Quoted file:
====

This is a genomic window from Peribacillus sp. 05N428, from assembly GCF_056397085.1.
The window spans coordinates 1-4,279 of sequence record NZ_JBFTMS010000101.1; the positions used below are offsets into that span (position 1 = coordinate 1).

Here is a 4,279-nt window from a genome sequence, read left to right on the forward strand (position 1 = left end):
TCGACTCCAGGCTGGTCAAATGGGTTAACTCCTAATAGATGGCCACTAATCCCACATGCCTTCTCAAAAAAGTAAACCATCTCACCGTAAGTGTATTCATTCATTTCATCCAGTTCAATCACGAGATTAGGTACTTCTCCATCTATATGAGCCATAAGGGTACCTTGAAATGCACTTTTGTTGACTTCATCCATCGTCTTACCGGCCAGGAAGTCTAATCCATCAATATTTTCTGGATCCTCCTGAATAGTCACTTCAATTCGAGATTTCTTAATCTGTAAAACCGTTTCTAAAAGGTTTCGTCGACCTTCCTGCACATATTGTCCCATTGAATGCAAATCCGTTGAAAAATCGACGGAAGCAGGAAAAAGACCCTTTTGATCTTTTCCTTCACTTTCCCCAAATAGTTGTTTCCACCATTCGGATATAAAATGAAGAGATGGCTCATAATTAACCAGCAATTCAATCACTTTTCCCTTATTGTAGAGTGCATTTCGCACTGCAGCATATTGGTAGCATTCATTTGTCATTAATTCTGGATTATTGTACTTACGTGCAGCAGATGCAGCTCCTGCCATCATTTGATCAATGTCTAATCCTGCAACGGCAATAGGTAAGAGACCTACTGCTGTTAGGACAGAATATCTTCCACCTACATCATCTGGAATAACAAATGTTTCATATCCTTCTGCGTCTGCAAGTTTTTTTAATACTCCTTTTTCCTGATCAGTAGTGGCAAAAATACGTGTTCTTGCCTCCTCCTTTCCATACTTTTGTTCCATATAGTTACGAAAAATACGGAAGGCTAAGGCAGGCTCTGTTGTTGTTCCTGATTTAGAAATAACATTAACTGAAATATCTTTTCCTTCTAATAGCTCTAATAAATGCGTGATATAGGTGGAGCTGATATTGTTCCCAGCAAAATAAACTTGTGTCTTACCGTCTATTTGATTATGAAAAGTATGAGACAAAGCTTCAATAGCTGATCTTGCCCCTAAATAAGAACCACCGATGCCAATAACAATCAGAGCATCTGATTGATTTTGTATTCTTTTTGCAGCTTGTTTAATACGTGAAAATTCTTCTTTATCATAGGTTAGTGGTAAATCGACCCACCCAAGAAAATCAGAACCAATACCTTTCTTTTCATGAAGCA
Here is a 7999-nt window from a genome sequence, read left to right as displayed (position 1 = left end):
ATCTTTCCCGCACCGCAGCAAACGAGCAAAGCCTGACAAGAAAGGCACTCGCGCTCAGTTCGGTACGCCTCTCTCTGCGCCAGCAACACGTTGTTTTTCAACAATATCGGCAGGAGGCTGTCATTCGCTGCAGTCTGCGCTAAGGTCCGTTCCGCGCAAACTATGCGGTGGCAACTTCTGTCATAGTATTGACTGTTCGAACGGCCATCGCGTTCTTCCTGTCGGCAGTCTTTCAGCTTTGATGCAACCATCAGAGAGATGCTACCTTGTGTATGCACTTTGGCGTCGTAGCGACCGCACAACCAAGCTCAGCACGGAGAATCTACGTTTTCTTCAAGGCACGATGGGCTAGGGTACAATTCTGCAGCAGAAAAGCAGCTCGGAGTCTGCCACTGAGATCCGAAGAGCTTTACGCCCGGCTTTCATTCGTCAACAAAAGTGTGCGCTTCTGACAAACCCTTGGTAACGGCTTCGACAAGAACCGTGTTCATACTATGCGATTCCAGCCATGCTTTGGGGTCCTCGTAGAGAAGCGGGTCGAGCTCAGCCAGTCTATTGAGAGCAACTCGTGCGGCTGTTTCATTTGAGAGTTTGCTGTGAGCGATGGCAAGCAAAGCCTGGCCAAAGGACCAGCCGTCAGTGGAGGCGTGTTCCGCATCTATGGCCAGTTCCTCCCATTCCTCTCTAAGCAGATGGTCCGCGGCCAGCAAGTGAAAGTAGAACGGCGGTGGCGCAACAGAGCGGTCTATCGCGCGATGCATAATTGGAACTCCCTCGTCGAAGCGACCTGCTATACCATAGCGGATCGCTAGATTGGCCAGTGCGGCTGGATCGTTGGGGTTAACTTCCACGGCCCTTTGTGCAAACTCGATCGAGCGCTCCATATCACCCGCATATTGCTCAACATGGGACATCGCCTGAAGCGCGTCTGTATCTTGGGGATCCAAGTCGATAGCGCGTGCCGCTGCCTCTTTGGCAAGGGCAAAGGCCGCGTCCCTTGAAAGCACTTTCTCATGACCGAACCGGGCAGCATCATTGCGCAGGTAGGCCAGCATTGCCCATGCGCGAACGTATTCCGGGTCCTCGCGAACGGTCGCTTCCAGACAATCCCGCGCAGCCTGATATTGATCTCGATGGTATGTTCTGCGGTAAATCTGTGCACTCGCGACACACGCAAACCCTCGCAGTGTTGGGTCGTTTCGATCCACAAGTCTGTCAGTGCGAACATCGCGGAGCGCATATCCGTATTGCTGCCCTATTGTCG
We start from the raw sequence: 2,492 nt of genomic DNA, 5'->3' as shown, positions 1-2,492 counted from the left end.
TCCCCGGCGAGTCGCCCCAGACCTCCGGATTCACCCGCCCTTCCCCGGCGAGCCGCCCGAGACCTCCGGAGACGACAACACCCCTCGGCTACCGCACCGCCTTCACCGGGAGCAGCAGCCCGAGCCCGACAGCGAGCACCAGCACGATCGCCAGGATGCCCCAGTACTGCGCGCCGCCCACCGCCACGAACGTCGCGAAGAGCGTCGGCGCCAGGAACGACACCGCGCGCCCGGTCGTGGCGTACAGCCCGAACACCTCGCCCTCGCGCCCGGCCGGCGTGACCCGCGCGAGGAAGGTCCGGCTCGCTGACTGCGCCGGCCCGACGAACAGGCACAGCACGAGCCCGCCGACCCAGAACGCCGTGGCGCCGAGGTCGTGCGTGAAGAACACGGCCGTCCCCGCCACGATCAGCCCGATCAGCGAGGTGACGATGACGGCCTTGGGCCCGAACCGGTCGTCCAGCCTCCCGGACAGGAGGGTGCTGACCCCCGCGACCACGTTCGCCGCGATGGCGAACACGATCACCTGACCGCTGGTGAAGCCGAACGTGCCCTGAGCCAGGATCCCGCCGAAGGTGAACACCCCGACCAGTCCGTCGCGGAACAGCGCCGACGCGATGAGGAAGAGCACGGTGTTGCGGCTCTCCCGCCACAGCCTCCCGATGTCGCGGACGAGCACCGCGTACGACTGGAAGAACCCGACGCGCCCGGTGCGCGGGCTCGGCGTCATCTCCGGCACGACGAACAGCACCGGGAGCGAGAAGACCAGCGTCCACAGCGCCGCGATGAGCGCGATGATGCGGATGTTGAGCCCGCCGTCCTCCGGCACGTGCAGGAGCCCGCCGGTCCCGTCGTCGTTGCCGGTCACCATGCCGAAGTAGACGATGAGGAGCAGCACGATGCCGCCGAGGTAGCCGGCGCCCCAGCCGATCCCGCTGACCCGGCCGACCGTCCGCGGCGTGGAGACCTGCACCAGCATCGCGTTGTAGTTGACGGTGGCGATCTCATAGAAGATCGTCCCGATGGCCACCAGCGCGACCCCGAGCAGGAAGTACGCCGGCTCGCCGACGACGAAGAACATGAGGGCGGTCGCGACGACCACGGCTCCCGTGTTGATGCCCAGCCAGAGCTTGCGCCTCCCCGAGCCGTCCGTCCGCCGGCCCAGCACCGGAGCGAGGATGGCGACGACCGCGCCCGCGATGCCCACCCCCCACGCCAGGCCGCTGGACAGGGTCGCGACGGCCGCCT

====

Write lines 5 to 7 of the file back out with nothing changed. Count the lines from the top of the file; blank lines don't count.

Here is a 7999-nt window from a genome sequence, read left to right as displayed (position 1 = left end):
ATCTTTCCCGCACCGCAGCAAACGAGCAAAGCCTGACAAGAAAGGCACTCGCGCTCAGTTCGGTACGCCTCTCTCTGCGCCAGCAACACGTTGTTTTTCAACAATATCGGCAGGAGGCTGTCATTCGCTGCAGTCTGCGCTAAGGTCCGTTCCGCGCAAACTATGCGGTGGCAACTTCTGTCATAGTATTGACTGTTCGAACGGCCATCGCGTTCTTCCTGTCGGCAGTCTTTCAGCTTTGATGCAACCATCAGAGAGATGCTACCTTGTGTATGCACTTTGGCGTCGTAGCGACCGCACAACCAAGCTCAGCACGGAGAATCTACGTTTTCTTCAAGGCACGATGGGCTAGGGTACAATTCTGCAGCAGAAAAGCAGCTCGGAGTCTGCCACTGAGATCCGAAGAGCTTTACGCCCGGCTTTCATTCGTCAACAAAAGTGTGCGCTTCTGACAAACCCTTGGTAACGGCTTCGACAAGAACCGTGTTCATACTATGCGATTCCAGCCATGCTTTGGGGTCCTCGTAGAGAAGCGGGTCGAGCTCAGCCAGTCTATTGAGAGCAACTCGTGCGGCTGTTTCATTTGAGAGTTTGCTGTGAGCGATGGCAAGCAAAGCCTGGCCAAAGGACCAGCCGTCAGTGGAGGCGTGTTCCGCATCTATGGCCAGTTCCTCCCATTCCTCTCTAAGCAGATGGTCCGCGGCCAGCAAGTGAAAGTAGAACGGCGGTGGCGCAACAGAGCGGTCTATCGCGCGATGCATAATTGGAACTCCCTCGTCGAAGCGACCTGCTATACCATAGCGGATCGCTAGATTGGCCAGTGCGGCTGGATCGTTGGGGTTAACTTCCACGGCCCTTTGTGCAAACTCGATCGAGCGCTCCATATCACCCGCATATTGCTCAACATGGGACATCGCCTGAAGCGCGTCTGTATCTTGGGGATCCAAGTCGATAGCGCGTGCCGCTGCCTCTTTGGCAAGGGCAAAGGCCGCGTCCCTTGAAAGCACTTTCTCATGACCGAACCGGGCAGCATCATTGCGCAGGTAGGCCAGCATTGCCCATGCGCGAACGTATTCCGGGTCCTCGCGAACGGTCGCTTCCAGACAATCCCGCGCAGCCTGATATTGATCTCGATGGTATGTTCTGCGGTAAATCTGTGCACTCGCGACACACGCAAACCCTCGCAGTGTTGGGTCGTTTCGATCCACAAGTCTGTCAGTGCGAACATCGCGGAGCGCATATCCGTATTGCTGCCCTATTGTCG
We start from the raw sequence: 2,492 nt of genomic DNA, 5'->3' as shown, positions 1-2,492 counted from the left end.